because Gary Pisoni has roughly 17 annual contracts to provide Pinot Noir grapes to other
wineries, the Pisoni Vineyard designation on the label does come with its fair share of cost and
scarcity. If you run a simple web search, you’ll find that Pisoni Vineyard designated Pinot Noir
is usually one of that specific winery’s more expensive bottles. From Patz & Hall to Roar to
Siduri to Ojai to Testarossa, the Pisoni Vineyard bottle is either the most or the second most
expensive. Why? Great grapes tend to make great wines! What they all have in common (other
than a high price point) is ripe red fruit sometimes almost bordering on black fruit with loads of
spices, both Asian spice like star anise and five spice to cinnamon and clove with very good
concentration on the palate and a long finish. Like blending finesse and muscle into one wine.
Like Catherine Deneuve with muscles.
The Pisoni Wines
- I’m often asked which of my wines is my favorite… “The one that’s in my glass right now”! -
Since 1998, the Pisoni family has been making their own label of wines; Pisoni Estate and its
sister label Lucia. They also bottle a Rose under the Lucy label and donate a $1 for every bottle
sold for breast cancer research. I was fortunate to attend a simple wine dinner hosted by the
HASR Wine Co in Honolulu featuring the wines of the Pisoni family.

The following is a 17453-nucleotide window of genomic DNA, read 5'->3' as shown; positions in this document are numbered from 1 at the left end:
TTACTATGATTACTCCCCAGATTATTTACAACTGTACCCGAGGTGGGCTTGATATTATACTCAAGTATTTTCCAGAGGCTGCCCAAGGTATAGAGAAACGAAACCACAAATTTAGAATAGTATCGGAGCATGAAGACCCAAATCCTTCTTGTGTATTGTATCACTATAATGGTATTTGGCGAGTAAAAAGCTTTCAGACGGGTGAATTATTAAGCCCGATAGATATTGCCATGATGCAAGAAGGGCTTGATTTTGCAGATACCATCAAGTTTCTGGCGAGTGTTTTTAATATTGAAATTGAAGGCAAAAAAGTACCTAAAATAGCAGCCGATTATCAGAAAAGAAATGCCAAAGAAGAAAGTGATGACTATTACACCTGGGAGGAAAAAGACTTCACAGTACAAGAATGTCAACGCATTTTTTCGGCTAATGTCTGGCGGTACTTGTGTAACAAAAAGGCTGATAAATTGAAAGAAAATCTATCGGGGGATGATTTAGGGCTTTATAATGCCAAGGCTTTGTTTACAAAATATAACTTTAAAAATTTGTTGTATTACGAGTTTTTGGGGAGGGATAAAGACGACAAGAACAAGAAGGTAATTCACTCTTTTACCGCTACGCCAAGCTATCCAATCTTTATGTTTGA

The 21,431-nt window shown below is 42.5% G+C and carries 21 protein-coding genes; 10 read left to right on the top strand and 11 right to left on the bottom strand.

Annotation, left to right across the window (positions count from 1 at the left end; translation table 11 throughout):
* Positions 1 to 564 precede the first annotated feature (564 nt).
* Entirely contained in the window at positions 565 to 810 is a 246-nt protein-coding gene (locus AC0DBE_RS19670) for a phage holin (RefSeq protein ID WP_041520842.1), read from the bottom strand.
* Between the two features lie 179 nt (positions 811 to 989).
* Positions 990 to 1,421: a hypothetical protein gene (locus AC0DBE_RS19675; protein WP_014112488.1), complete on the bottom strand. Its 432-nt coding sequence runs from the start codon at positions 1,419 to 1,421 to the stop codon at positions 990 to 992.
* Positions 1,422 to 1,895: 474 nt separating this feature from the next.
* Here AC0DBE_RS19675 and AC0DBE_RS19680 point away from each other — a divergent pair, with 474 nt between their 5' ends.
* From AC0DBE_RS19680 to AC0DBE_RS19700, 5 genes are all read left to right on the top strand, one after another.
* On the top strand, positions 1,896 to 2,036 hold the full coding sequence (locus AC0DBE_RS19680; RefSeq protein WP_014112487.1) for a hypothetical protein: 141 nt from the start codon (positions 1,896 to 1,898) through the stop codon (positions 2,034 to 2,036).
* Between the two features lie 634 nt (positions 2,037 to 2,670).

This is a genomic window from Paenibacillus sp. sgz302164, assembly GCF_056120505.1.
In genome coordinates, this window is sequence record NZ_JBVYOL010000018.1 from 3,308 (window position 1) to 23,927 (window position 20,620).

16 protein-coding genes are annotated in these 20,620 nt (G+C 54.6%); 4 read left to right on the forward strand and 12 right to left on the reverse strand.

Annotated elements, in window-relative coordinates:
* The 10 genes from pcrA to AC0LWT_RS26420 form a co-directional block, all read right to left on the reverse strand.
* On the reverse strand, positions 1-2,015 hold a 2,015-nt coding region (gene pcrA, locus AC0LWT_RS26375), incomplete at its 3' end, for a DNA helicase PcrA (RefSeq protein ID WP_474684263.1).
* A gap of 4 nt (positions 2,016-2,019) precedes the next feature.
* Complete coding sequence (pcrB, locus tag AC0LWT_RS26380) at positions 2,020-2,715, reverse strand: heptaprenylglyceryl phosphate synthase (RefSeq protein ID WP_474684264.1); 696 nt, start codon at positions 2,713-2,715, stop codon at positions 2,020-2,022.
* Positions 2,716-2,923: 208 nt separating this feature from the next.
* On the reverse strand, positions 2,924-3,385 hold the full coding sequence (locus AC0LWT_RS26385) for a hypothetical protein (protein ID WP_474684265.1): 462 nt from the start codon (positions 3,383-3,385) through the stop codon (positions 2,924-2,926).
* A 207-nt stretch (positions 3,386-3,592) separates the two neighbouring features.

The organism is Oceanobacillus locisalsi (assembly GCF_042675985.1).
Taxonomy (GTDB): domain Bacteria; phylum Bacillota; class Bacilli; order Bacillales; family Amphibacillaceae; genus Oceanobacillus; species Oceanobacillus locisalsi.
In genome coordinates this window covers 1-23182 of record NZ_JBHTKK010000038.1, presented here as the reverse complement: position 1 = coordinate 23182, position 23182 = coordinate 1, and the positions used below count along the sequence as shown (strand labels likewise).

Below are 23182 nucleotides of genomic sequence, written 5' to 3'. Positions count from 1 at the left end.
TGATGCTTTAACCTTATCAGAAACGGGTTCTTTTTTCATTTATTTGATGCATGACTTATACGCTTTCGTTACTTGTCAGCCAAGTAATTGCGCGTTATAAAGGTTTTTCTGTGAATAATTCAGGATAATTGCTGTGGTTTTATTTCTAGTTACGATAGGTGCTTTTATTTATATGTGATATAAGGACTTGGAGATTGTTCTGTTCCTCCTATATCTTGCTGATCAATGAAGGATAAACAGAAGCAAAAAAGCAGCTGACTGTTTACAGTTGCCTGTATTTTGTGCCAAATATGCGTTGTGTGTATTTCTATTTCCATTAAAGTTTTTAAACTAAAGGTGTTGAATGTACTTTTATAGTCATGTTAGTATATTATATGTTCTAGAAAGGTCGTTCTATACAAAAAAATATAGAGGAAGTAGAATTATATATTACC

Lucy Rose 2009
With a nose of strawberry, red fruit and a touch of candied orange peel, this summertime sipper
had enough Pinot character to even stand up to roasted poultry or pork but nice acidity to
cleanse the palate.
Lucia Chardonnay 2009
Stone fruit, citrus and slight minerality on the nose with a full body and a nice balance of
vanilla, fruit and acid on the palate. For medium to heavier seafood and roasted white meats.
Lucia Pinot Noir 2009
The nose was still a little closed but it offered dark black fruit and concentration beyond what’s
normally found in Pinot. Almost Syrah-like on first impression with a concentrated palate and
very long finish. Would probably let it settle for several years before uncorking… unless you’re
Lucia Syrah, Gary's Vineyard 2008 ~ 95 points
With classic black and dark red fruit on the nose with hints of grilled meat, stone and vanilla.
Surprisingly not really heavy on the palate with a nice balance of fruit and tannin and a very
Pisoni Estate Pinot Noir 2008 ~ 98 points
Also a bit closed right now but with loads of Asian spice and dark red fruit. Concentrated on
the palate but not heavy with a very long finish. Would also let settle for a couple of years
before uncorking… that is if you can find a bottle since Robert Parker gave this wine 98 points!
After finally meeting the man, the legend, the myth himself I can say that he is all of the
above. Throughout dinner he would stand and call everyone’s attention to tell another story
about the wine, the vineyard, his wife, etc every 20 minutes or so. And while recounting these
stories, his arms and hands would be wildly flailing in the air to emphasize each point. It is
evident that he has a passion for grape growing and wine making. Hopefully we all find that
same passion within ourselves in whatever we do.
The Legend of Pisoni